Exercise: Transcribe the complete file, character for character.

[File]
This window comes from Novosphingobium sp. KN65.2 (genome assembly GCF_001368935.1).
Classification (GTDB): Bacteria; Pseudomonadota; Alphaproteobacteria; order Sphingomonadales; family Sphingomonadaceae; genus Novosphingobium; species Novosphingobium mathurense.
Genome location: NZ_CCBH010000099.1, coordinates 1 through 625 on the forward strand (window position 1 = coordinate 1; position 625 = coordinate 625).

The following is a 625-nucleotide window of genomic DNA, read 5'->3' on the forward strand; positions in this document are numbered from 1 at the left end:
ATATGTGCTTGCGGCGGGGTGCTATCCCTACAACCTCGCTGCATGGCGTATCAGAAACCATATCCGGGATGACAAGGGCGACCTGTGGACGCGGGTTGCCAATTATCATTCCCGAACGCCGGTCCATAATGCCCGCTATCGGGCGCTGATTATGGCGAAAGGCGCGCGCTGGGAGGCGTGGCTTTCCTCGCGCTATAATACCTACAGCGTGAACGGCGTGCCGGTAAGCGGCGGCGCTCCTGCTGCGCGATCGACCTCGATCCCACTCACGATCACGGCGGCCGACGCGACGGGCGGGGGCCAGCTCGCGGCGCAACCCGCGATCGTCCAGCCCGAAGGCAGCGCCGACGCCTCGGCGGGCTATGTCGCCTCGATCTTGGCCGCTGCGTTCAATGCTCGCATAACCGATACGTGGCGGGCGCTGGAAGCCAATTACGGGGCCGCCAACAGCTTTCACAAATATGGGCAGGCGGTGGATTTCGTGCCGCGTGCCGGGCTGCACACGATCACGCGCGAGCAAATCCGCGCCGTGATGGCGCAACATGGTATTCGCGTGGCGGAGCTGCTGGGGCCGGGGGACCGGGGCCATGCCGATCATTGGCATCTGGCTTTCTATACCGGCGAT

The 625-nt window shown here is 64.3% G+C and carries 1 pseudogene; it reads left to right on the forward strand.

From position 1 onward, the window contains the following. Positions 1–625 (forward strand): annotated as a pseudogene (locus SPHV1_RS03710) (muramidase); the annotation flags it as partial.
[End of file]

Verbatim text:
This window comes from Novosphingobium sp. KN65.2 (genome assembly GCF_001368935.1).
Classification (GTDB): Bacteria; Pseudomonadota; Alphaproteobacteria; order Sphingomonadales; family Sphingomonadaceae; genus Novosphingobium; species Novosphingobium mathurense.
Genome location: NZ_CCBH010000099.1, coordinates 1 through 625 on the forward strand (window position 1 = coordinate 1; position 625 = coordinate 625).

The following is a 625-nucleotide window of genomic DNA, read 5'->3' on the forward strand; positions in this document are numbered from 1 at the left end:
ATATGTGCTTGCGGCGGGGTGCTATCCCTACAACCTCGCTGCATGGCGTATCAGAAACCATATCCGGGATGACAAGGGCGACCTGTGGACGCGGGTTGCCAATTATCATTCCCGAACGCCGGTCCATAATGCCCGCTATCGGGCGCTGATTATGGCGAAAGGCGCGCGCTGGGAGGCGTGGCTTTCCTCGCGCTATAATACCTACAGCGTGAACGGCGTGCCGGTAAGCGGCGGCGCTCCTGCTGCGCGATCGACCTCGATCCCACTCACGATCACGGCGGCCGACGCGACGGGCGGGGGCCAGCTCGCGGCGCAACCCGCGATCGTCCAGCCCGAAGGCAGCGCCGACGCCTCGGCGGGCTATGTCGCCTCGATCTTGGCCGCTGCGTTCAATGCTCGCATAACCGATACGTGGCGGGCGCTGGAAGCCAATTACGGGGCCGCCAACAGCTTTCACAAATATGGGCAGGCGGTGGATTTCGTGCCGCGTGCCGGGCTGCACACGATCACGCGCGAGCAAATCCGCGCCGTGATGGCGCAACATGGTATTCGCGTGGCGGAGCTGCTGGGGCCGGGGGACCGGGGCCATGCCGATCATTGGCATCTGGCTTTCTATACCGGCGAT

The 625-nt window shown here is 64.3% G+C and carries 1 pseudogene; it reads left to right on the forward strand.

From position 1 onward, the window contains the following. Positions 1–625 (forward strand): annotated as a pseudogene (locus SPHV1_RS03710) (muramidase); the annotation flags it as partial.